Meet Ron White, the Texas-Born Memory Champ Youll Never Forget
Standing chest-deep in the hotel pool, Ron White felt foolish. Were the people on lounge chairs near the deep end watching him? Well, screw it. If he cared what a few strangers thought and let it get in the way of his training, how would he possibly bring home the national title for competitive memory?
White, an all-American-looking 35-year-old with strawberry-blond hair, blue eyes and dimples, had traveled to Australia to deliver a speech on memory, and, as usual, he dedicated his free time to becoming the No. 1 memorizer in the United States. He put on his mask and snorkel, breathed in and out a few times and grabbed the deck of plastic playing cards from the side of the pool. He started his stopwatch and submerged himself. If he could memorize the order of this deck in close to two minutes underwater, he had it made. Trying to keep his breathing steady without letting it distract him, he flipped through the cards. Each one evoked an image in his mind: the king of hearts was his mother, the jack of hearts was Madonna singing, the five of spades was a friend named Sally whispering into a flip chart.
At the same time, in his mind he walked through his apartment in Euless, and as the picture for each playing card flashed in his mind, he placed it on a piece of furniture. In this way, he would be able to recall the order of the entire deck by mentally making his way through the apartment and seeing the images he'd placed throughout. Finished, he emerged from the water and checked the order of the deck against his memory. He had it down, and the stopwatch read two minutes and five seconds. Yes! That was his record! If he could do that underwater, he'd put the other competitors to shame on dry land at the USA National Memory Championship.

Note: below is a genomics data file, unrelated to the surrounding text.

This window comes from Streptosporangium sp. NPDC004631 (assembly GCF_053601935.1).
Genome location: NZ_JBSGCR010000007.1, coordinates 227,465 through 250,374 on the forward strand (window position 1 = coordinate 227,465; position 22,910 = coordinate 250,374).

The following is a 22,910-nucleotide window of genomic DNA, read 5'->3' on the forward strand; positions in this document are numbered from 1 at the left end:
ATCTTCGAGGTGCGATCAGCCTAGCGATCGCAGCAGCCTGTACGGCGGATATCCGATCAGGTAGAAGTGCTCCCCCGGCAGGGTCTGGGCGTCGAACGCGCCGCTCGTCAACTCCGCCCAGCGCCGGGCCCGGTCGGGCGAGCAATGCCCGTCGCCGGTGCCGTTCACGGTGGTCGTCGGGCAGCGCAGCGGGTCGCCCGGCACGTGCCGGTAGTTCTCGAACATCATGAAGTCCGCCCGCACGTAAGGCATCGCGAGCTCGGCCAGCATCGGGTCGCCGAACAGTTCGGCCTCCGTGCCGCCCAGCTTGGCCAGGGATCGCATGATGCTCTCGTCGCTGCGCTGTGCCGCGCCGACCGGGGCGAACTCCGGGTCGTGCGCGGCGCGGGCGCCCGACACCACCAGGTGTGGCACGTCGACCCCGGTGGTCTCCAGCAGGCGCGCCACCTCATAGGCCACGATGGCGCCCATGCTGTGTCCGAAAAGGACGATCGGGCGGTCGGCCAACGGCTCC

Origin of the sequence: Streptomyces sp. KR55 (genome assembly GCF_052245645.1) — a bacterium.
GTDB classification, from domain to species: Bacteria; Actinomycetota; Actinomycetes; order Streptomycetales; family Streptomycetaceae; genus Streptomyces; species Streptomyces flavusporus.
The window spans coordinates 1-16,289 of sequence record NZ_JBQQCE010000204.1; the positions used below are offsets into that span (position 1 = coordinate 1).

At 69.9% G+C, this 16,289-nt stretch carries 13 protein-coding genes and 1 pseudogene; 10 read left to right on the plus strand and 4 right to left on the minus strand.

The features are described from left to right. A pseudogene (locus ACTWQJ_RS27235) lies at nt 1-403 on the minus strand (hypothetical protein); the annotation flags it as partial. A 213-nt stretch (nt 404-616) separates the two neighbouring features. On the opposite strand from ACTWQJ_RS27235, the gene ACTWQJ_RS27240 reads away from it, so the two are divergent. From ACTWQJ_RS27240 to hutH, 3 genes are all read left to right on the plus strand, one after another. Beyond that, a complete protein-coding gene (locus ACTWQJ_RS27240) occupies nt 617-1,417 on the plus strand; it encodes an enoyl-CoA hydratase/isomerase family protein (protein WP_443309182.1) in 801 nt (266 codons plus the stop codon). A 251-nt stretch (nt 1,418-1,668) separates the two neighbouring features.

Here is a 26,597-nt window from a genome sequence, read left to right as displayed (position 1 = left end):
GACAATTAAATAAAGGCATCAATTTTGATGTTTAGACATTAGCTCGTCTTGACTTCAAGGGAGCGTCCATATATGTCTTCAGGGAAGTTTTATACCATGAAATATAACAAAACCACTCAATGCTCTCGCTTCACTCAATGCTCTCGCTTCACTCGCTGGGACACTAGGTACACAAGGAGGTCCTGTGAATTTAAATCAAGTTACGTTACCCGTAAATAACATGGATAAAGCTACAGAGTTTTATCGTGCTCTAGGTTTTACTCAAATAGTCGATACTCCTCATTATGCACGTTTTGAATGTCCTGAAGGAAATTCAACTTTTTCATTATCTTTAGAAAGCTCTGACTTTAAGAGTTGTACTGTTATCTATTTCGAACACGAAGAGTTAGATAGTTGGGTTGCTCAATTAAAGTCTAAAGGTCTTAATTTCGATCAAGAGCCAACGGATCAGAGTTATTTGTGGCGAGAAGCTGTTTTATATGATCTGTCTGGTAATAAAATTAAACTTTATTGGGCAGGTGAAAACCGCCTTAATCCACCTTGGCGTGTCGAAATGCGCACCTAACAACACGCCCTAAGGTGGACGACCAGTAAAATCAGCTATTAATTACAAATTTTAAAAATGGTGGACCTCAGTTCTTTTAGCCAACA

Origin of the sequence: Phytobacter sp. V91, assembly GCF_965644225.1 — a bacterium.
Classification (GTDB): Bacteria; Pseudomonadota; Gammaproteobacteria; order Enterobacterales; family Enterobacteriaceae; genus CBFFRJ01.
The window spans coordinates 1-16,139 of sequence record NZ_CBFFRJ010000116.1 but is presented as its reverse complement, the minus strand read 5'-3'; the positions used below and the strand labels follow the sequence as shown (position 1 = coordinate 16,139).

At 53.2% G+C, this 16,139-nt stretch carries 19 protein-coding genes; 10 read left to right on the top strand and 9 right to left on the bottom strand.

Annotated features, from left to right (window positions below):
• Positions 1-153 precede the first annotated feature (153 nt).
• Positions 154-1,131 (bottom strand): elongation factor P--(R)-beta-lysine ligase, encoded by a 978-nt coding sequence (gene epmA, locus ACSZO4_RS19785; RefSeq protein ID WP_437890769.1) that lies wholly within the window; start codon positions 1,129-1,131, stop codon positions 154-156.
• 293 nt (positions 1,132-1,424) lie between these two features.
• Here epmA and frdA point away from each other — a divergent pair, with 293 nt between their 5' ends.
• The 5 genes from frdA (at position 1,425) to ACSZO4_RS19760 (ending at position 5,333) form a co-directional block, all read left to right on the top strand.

Memorizing cards underwater was an idea he had in conversation with a former Navy SEAL he'd hired to coach him on mental toughness and the psychology of excellence. The exercise, which stemmed from the SEAL concept that "the more you sweat in times of peace, the less you bleed in times of war," was emblematic of the passion and discipline that would set White apart from his competitors at the USA Memory Championship on March 7. After coming in fourth last year in his first try for the title, White, a Grapevine native, arrived in New York a transformed man. He breezed through the daylong series of mind-benders without getting eliminated, set two national records—one for memorizing a deck of cards in one minute and 27 seconds and another for memorizing the most numbers in five minutes—and turned heads by blowing past his previous performance by a margin rarely seen in competitive memory.
His trip to the championship began with a simple series of declarations. Back in November, White sat down at the kitchen table of his apartment to plan the closing months of his training regimen. The notebook that would become the ultimate record of his success or failure was bound in soft black leather and titled, in gold lettering, The Jim Rohn Leadership Journal. He has long been a fan of Rohn, a self-made millionaire and motivational speaker, and White's bookshelf is lined with dozens of filled Jim Rohn leadership journals.
White opened the new one and flipped past the opening pages. There was a quote. "Be a collector of good ideas, but don't trust your memory," it read, ironically. "The best collecting place for the ideas and information that come your way is a journal." There were also the usual Jim Rohn tips for becoming "wealthy, powerful, sophisticated and influential." "Success," for instance, "is neither magical nor mysterious. Success is the natural consequence of consistently applying basic fundamentals."
On the first blank page, White wrote with a black felt-tipped pen: